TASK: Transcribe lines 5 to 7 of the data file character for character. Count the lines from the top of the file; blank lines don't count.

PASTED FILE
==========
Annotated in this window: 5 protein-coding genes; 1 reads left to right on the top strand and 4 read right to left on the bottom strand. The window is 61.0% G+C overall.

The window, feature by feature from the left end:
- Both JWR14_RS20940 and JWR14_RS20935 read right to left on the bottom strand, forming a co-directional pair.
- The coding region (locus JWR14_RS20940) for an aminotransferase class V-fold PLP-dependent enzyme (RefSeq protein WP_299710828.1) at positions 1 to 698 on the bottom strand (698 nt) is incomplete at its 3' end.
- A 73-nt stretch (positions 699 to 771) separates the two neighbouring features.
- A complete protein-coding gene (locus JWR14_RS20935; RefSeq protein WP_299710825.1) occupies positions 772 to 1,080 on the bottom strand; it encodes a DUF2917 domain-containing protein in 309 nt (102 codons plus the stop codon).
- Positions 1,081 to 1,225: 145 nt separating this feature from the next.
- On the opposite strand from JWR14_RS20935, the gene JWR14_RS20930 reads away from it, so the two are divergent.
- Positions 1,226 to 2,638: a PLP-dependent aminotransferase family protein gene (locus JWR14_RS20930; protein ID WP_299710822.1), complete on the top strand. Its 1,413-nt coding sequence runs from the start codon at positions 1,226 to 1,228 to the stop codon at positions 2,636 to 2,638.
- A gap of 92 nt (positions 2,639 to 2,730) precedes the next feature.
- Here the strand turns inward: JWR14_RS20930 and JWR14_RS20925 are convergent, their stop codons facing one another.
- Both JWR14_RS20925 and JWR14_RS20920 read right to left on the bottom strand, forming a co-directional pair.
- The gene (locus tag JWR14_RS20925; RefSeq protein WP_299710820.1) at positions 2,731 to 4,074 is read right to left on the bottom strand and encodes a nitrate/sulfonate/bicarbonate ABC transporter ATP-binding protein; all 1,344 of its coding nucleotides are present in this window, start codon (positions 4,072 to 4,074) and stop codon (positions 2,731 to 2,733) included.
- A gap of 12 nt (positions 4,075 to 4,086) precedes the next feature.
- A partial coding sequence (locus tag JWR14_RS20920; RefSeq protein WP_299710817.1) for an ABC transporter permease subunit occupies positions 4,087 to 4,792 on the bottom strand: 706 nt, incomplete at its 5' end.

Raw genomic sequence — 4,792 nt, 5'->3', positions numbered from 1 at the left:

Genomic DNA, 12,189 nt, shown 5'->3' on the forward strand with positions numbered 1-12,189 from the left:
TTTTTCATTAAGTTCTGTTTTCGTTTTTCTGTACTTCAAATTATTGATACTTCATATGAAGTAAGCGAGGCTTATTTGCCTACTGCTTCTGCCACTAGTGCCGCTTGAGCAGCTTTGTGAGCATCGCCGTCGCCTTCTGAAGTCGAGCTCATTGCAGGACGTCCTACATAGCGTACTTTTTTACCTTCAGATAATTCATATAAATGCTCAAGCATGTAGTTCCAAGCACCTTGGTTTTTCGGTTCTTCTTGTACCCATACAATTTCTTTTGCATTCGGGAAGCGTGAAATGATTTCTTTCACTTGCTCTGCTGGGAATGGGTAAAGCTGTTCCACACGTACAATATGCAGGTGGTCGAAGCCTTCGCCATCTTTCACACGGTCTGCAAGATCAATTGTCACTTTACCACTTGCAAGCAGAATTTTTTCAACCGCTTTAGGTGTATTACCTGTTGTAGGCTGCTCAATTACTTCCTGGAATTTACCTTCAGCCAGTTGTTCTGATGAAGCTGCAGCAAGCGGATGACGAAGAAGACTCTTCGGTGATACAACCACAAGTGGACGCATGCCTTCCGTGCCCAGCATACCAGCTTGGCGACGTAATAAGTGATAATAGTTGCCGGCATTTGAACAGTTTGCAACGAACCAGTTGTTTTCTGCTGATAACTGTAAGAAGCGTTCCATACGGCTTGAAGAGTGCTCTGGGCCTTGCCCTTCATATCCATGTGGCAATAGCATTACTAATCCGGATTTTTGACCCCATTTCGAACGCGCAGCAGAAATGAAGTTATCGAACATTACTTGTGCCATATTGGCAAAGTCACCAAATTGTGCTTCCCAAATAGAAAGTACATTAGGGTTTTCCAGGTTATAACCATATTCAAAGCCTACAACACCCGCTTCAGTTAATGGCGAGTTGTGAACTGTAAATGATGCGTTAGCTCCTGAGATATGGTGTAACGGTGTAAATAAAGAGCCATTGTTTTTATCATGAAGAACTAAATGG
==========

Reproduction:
- A 73-nt stretch (positions 699 to 771) separates the two neighbouring features.
- A complete protein-coding gene (locus JWR14_RS20935; RefSeq protein WP_299710825.1) occupies positions 772 to 1,080 on the bottom strand; it encodes a DUF2917 domain-containing protein in 309 nt (102 codons plus the stop codon).
- Positions 1,081 to 1,225: 145 nt separating this feature from the next.